How to Tell When Pavement is Too Hot for Your Dog’s Feet
Summer is arguably one of the best times of the year—but it’s also one of the hottest times of year in terms of temperature. And if you have a dog, it’s important to keep that in mind, especially if you take them on walks outside on pavement a lot.
Pavement—as well as asphalt, wood, metal, sand, you name it—can rise to very high temperatures during the summer months. In fact, pavement temperatures usually well exceed what the actual temperature outside is.
For example, when the air temperature is 77 degrees, asphalt in the sun might reach 125 degrees. Don’t forget, you can fry an egg at 130 degrees, so keep that in the back of your mind!
Think of how if you were to walk outside barefoot, you’d likely do that little “ow, ow, ow” dance and run back inside for sandals to protect your feet. Well, the same goes for your dog’s paws, they just don’t know how to express it in an “ow, ow, ow” dance (though you might see them laying down or refusing to walk—that could indicate that they’re hot, not that they’re lazy).
Here are a few ways to tell if the pavement is too hot:
- Step outside barefoot, or press your hands against the pavement and hold them there for a few seconds. If it begins to burn your hand, think of how your dog’s paws might feel walking on that. Basically, if the pavement is too hot for you, then it’s likely too hot for your dog to walk on.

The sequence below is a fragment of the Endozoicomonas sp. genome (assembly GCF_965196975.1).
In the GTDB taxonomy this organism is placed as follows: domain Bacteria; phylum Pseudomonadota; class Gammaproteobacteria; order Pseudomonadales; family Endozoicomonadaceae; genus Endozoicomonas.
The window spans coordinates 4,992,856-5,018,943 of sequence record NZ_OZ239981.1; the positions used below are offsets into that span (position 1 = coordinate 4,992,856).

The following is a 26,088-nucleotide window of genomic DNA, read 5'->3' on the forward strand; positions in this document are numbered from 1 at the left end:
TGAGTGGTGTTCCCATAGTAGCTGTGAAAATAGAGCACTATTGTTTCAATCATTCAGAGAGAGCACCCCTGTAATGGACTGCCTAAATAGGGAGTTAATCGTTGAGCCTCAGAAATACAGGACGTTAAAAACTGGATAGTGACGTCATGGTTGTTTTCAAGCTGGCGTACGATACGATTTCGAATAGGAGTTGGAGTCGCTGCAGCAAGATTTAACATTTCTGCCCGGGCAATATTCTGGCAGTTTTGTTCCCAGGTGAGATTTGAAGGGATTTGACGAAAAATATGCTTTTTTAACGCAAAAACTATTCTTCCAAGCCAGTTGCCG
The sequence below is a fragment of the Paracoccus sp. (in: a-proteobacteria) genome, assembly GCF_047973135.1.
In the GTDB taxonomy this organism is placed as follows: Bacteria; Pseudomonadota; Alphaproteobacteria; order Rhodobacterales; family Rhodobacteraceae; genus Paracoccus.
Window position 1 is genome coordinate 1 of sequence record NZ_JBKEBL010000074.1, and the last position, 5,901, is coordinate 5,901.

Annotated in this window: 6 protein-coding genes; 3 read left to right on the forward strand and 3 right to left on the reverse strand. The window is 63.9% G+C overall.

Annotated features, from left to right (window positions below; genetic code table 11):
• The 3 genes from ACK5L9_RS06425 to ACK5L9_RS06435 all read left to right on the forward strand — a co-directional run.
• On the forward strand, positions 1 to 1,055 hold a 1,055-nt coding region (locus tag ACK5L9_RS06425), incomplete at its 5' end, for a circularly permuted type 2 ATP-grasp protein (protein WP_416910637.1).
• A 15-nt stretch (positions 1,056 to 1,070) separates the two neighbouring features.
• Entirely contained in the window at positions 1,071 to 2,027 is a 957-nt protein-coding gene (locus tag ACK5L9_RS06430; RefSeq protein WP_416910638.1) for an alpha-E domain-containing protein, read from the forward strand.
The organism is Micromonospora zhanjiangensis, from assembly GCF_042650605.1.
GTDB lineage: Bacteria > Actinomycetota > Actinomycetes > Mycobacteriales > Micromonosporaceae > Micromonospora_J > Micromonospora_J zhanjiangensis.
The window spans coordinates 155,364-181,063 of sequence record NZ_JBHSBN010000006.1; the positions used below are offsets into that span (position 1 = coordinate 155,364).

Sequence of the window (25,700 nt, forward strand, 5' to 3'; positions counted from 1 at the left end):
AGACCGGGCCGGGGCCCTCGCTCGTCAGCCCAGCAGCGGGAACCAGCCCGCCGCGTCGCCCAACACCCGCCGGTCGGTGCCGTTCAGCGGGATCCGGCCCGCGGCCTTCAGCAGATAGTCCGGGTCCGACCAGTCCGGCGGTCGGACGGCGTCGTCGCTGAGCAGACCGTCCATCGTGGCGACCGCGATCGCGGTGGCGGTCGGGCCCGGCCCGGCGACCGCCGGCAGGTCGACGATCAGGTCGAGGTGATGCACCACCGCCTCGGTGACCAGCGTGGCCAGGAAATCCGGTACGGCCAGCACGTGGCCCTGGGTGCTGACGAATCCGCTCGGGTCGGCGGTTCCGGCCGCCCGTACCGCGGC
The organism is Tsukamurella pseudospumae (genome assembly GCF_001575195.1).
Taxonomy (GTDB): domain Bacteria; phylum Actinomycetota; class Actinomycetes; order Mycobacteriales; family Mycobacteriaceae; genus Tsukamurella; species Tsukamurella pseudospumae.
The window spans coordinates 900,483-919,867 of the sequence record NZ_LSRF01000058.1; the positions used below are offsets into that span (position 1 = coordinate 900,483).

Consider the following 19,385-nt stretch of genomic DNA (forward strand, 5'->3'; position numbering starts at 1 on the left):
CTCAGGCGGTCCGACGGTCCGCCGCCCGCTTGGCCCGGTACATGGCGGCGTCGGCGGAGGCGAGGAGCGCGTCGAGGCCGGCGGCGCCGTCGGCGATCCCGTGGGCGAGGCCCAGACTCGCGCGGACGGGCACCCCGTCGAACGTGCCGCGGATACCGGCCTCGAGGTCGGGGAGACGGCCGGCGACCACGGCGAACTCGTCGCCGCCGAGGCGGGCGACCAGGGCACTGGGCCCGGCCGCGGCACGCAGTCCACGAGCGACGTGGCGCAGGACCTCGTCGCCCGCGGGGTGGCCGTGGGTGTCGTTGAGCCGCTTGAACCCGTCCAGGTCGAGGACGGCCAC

- Opt for early morning or late evening walks, when the temperature of the pavement is likely much less than it is at peak time midday.
- Stay on grassy surfaces, if possible, which are typically much cooler than pavement or asphalt.
- Purchase a pair of dog booties. Yes, these exist, yes they’re adorable, yes they’ll protect your dog’s paws, and no, we’re not judging you for it.
- Instead of a walk, take them to a local lake to go swimming and cool off. They’ll still get the exercise and have fun, and you won’t have to worry if their paws are overheating.
If your dog does get paw burn, how can you tell? First, take notice of how they’re acting after a walk. Some signs they might be uncomfortable is if they’re limping, their paws have a pink or red tint to them or they have blisters, or they’re licking or gnawing at their paws an unusual amount.
To help treat a paw burn, try an over-the-counter doggie infection medication, pain medication, or try bandaging the dog’s paws. And definitely give your vet a call if symptoms don’t clear up in a day or two, or if your dog is suddenly acting a bit strange after a walk outside in the heat.
Has your pup ever experienced a burn on his paws before? What kind of precautions do you take to ensure your dog doesn’t get his paws burned?